Navot, Suzie. The Constitution of Israel: A Contextual Analysis. Oxford: Hart, 2014.
This book presents the main features of the Israeli constitutional system and a topical discussion of Israel’s basic laws. It focuses on constitutional history and the peculiar decision to frame a constitution ‘by stages’. Following its British heritage and the lack of a formal constitution, Israel’s democracy grew for more than four decades on the principle of parliamentary supremacy. Introducing a constitutional model and the concept of judicial review of laws, the ‘constitutional revolution’ of the 1990s started a new era in Israel’s constitutional history. The book’s main themes include: constitutional principles; the legislature and the electoral system; the executive; the protection of fundamental rights and the crucial role of the Supreme Court in Israel’s constitutional discourse. It further presents Israel’s unique aspects as a Jewish and democratic state, and its ongoing search for the right balance between human rights and national security. Finally, the book offers a critical discussion of the development of Israel’s constitution and local projects aimed at enacting a single and comprehensive text.
Kedar, Nir. "Democracy and Judicial Autonomy in Israel’s Early Years." Israel Studies 15,1 (2010): 25-46.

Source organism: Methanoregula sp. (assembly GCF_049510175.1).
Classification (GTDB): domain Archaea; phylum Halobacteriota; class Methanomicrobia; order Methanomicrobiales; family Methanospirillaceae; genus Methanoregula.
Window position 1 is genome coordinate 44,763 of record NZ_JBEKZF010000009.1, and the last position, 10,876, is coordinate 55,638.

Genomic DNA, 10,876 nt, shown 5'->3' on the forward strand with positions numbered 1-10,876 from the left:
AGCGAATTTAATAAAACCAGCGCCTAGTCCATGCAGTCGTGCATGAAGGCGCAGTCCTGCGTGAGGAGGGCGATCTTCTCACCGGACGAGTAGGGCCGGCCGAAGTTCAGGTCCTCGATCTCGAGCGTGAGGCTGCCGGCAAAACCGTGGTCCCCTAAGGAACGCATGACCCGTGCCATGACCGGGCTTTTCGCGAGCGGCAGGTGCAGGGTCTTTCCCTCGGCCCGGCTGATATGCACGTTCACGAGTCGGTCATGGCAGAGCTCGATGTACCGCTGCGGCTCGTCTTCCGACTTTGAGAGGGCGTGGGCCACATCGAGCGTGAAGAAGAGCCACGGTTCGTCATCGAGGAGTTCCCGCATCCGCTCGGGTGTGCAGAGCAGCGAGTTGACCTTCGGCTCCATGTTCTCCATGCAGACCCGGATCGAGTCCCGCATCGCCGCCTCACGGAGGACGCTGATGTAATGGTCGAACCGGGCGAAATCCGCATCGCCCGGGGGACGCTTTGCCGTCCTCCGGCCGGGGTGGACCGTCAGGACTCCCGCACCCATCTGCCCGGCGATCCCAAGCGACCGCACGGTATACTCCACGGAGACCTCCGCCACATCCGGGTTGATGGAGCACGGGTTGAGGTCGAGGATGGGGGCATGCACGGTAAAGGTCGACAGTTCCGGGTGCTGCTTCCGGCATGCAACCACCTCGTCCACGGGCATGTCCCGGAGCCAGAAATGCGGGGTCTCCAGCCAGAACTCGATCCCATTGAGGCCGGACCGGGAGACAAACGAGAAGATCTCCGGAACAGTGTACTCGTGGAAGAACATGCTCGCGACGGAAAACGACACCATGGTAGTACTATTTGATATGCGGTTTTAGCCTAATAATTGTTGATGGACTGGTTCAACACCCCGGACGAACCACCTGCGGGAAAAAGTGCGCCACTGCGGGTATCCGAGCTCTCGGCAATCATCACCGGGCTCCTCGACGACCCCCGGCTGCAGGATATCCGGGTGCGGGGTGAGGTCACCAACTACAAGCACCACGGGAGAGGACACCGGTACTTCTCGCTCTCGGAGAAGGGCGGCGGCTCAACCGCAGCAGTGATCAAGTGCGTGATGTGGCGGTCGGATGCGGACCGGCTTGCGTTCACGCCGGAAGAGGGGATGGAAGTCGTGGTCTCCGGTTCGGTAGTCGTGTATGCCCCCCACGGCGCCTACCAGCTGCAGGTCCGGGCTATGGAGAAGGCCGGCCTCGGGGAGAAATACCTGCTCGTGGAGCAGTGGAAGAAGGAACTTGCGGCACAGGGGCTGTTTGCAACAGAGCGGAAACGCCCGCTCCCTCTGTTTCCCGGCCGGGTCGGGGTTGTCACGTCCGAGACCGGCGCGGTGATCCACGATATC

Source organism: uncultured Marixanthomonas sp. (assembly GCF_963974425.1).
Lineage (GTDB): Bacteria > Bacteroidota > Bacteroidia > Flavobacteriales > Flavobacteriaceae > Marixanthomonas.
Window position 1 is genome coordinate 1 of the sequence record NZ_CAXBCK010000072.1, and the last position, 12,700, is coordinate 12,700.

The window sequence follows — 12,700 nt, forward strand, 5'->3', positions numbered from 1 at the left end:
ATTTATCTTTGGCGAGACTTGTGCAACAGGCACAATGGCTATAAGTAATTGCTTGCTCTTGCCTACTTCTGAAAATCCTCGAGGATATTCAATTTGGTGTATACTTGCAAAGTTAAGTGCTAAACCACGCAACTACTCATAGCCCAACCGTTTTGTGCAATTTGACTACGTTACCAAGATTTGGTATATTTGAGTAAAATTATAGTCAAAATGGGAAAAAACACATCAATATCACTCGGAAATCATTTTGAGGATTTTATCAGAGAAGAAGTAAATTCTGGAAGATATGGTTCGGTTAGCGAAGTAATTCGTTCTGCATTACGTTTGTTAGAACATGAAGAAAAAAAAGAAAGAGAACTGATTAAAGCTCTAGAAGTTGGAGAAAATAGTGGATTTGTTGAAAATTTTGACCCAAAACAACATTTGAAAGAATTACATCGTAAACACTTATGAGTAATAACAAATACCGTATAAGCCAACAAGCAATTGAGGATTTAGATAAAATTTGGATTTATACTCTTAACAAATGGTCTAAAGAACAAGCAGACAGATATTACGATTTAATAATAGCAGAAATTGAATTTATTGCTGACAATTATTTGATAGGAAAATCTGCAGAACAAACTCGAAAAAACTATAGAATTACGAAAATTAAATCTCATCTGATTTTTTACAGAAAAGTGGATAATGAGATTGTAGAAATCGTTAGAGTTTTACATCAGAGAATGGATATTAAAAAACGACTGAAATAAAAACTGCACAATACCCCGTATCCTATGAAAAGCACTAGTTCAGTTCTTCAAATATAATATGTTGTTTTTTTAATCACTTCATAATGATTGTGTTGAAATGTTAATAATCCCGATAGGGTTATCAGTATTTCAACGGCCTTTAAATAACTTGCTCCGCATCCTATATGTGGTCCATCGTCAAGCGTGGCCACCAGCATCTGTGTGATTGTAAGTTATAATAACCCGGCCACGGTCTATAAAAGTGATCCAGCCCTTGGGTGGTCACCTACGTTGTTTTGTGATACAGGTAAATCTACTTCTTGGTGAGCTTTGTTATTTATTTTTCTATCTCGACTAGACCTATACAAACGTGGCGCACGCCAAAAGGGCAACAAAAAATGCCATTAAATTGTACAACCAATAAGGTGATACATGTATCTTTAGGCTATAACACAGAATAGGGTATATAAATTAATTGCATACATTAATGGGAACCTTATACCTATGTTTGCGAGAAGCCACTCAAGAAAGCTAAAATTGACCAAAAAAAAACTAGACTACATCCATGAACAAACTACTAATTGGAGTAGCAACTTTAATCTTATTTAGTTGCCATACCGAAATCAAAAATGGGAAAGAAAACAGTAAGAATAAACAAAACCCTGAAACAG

The article investigates the question of judicial autonomy in the State of Israel during the first five years of independence. It examines to what extent the government and the Knesset were involved in the procedure of appointing Supreme Court judges, and then discusses the involvement of these authorities in the courts’ ongoing work. An examination of the full range of evidence from the period leads to the conclusion that, since the establishment of Israel, there were no unsuitable attempts to influence judges to issue unfair rulings or to restrict their autonomy in other ways. The mistaken notion that judges in the early years of Israel were not respected or appreciated and that their autonomy was in practice flawed should therefore be abandoned, acknowledging the efforts of the first Israelis to reconcile the complex principles of democracy and the rule of law.